by Elizabeth Pantley, forward by William Sears, MD
paperback, 319 pages, published November 1998 by Contemporary Books

Review: If you're looking for a book that puts answers to common (and not so common) parenting challenges right at your fingertips, then look no further. Perfect Parenting is an A-to-Z book full of practical solutions to almost any problem you can think of. As the author says, "Perfect parenting is a process whereby parents, in all their human flaws and weaknesses, do their personal best to raise capable, responsible, happy children."

Read complete StorkNet review here

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Raising Your Spirited Child: A Guide for Parents Whose Child Is More Intense, Sensitive, Perceptive, Persistent, and Energetic
by Mary Sheedy Kurcinka
paperback, 496 pages, published by Harper Perennial November 2006

Synopsis: Recently, temperament traits have come to the forefront of child development theory. In Raising Your Spirited Child, Mary Sheedy Kurcinka's first contribution is to redefine the "difficult child" as the "spirited" child, a child that is, as she says, MORE. She provides tools to understanding your own temperament as well as your child's. When you understand your temperamental matches--and your mismatches--you can better understand, work, live, socialize, and enjoy spirit in your child. By reframing challenging temperamental qualities in a positive way, and by giving readers specific tools to work with these qualities, Kurcinka has provided a book that will help all parents, especially the parents of spirited children, understand and better parent their children.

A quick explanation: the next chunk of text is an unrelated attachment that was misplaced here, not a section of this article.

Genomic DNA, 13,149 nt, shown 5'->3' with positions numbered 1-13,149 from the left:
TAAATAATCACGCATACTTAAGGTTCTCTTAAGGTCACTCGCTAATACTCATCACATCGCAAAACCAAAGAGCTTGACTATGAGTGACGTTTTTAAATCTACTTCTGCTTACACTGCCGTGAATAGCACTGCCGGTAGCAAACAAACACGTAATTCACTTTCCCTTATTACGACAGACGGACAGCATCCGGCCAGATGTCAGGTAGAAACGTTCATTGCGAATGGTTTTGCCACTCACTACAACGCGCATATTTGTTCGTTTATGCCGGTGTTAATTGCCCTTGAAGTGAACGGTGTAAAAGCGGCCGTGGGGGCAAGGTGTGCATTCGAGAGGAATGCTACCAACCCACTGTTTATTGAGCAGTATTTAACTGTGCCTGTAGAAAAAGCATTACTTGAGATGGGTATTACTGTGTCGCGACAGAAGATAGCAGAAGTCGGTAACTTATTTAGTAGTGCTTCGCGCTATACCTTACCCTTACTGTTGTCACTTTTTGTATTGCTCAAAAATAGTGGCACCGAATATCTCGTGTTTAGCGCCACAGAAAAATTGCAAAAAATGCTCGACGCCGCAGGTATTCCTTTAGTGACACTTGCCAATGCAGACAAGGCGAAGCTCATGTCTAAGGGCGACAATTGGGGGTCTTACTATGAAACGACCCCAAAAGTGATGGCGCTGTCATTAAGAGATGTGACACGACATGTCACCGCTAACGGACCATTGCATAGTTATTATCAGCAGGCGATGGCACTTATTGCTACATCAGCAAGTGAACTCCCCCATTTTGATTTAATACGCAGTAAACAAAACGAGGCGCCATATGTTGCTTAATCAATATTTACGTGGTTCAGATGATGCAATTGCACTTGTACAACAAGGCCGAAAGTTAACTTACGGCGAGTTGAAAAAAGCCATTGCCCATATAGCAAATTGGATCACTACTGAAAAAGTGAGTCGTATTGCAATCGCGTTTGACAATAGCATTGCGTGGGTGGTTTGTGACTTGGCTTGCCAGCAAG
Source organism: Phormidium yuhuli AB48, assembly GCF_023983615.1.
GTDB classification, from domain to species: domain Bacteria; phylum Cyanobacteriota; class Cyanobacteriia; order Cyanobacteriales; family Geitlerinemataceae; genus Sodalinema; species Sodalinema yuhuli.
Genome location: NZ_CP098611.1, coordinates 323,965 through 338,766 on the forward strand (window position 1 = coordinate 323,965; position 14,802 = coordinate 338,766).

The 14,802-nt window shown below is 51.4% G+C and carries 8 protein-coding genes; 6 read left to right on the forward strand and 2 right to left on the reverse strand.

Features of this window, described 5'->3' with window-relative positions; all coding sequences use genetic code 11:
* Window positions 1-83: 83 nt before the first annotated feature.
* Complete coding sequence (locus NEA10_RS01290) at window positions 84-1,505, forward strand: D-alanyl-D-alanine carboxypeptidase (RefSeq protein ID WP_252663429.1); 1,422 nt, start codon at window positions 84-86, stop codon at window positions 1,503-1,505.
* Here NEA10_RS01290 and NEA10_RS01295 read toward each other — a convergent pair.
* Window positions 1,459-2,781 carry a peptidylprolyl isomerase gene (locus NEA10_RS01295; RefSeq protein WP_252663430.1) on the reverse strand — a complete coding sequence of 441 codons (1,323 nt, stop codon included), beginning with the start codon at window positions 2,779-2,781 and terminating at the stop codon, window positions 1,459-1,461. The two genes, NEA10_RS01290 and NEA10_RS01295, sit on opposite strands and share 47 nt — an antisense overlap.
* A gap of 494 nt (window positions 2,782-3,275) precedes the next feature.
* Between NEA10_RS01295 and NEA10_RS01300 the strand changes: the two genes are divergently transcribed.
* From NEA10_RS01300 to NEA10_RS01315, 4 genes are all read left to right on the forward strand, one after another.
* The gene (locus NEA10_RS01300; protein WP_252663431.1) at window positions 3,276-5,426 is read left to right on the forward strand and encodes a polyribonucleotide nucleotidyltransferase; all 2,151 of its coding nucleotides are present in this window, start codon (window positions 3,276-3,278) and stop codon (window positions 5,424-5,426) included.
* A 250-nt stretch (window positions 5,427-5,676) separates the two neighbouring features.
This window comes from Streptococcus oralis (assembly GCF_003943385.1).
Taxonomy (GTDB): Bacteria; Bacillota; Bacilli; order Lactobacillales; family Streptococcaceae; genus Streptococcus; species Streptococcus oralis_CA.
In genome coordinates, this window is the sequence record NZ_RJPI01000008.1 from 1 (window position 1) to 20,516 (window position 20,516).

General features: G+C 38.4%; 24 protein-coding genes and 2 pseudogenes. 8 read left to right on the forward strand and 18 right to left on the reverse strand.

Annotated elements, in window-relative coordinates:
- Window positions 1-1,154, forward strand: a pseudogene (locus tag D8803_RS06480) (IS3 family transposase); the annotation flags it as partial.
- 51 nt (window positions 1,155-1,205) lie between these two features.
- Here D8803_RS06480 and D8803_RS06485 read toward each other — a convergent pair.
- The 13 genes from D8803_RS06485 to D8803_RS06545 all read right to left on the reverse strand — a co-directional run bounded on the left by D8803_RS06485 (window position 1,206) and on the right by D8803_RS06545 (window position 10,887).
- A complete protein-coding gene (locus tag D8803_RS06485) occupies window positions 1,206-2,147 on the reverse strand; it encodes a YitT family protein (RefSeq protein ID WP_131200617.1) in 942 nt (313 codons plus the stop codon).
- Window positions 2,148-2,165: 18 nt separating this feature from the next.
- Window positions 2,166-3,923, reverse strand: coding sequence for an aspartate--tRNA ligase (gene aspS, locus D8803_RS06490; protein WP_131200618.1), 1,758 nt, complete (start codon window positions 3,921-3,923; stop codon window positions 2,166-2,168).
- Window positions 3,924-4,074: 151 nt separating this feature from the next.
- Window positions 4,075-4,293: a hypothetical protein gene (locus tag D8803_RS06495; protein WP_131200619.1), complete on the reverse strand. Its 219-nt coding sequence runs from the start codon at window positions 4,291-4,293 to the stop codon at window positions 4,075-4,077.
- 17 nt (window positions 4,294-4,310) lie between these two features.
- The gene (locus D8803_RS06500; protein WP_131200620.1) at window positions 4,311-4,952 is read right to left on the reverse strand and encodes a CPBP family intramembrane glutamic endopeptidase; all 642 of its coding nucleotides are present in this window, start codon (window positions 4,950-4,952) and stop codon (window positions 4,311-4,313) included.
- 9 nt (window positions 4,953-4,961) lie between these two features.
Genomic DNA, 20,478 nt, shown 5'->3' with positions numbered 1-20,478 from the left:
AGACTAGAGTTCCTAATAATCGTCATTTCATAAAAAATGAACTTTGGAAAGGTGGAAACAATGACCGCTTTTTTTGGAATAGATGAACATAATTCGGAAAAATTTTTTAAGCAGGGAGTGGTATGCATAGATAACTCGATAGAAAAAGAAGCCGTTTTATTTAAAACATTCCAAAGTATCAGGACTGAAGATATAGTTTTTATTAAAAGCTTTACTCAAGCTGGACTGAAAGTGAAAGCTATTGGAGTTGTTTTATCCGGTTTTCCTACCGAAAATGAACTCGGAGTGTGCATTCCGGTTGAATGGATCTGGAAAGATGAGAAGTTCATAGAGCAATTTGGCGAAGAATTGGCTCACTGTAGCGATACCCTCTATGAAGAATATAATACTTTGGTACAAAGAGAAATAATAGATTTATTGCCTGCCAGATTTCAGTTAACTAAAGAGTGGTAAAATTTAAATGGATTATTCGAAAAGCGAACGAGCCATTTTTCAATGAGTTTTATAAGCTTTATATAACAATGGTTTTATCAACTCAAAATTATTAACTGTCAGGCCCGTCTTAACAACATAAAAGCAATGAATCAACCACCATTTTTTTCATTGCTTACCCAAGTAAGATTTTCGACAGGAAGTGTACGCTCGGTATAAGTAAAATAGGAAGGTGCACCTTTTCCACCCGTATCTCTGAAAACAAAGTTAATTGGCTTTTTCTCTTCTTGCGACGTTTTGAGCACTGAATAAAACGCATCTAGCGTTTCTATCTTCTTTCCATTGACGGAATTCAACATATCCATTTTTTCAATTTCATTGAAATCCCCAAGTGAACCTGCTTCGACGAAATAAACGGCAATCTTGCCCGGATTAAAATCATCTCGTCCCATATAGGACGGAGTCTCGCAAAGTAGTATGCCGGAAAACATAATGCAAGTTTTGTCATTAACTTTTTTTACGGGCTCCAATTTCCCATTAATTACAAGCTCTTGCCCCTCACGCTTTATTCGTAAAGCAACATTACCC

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Three in a Bed: The Benefits of Sharing Your Bed With Your Baby
by Deborah Jackson
Paperback, 320 pages, published July 2003 by Bloomsbury

Synopsis: Until relatively recently, babies weren't sent off to sleep alone in their cribs where they often cry themselves to sleep--only to wake, needing to be fed or comforted until they can fall asleep again. This book offers an alternative: taking your baby to bed with you. Drawing on up-to-date and startling new evidence, the author shows how babies who sleep with their parents benefit by getting virtually a full night's sleep. Three in a Bed also includes a fully revised chapter based on new research on the SIDS debate and includes practical information on safety in the bed, how to sustain your sex life, and how to deal with the moment when the baby leaves his parents' bed.

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Your Competent Child: Toward New Basic Values for the Family
by Jesper Juul
Paperback, 256 pages, published by Farrar Straus & Giroux, April 2001

Synopsis: Jesper Juul argues that today's families are at an exciting crossroads. The destructive values -- obedience, physical and emotional violence, and conformity -- that governed traditional hierarchical families are being transformed. Instead we can choose to embrace a new set of values based on the assumption that families must be built not on authoritarian force or democratic tyranny but on dignity and reciprocity between parent and child. Children are competent to express their feelings from birth, and they are eager to cooperate. It is parents who must work to listen to and learn from their children. When our children's behavior makes us feel less than valuable, then it is almost always because we are. That is, prior to a conflict, we were unable to convert our loving feelings into loving behavior, our good intentions into fruitful interaction.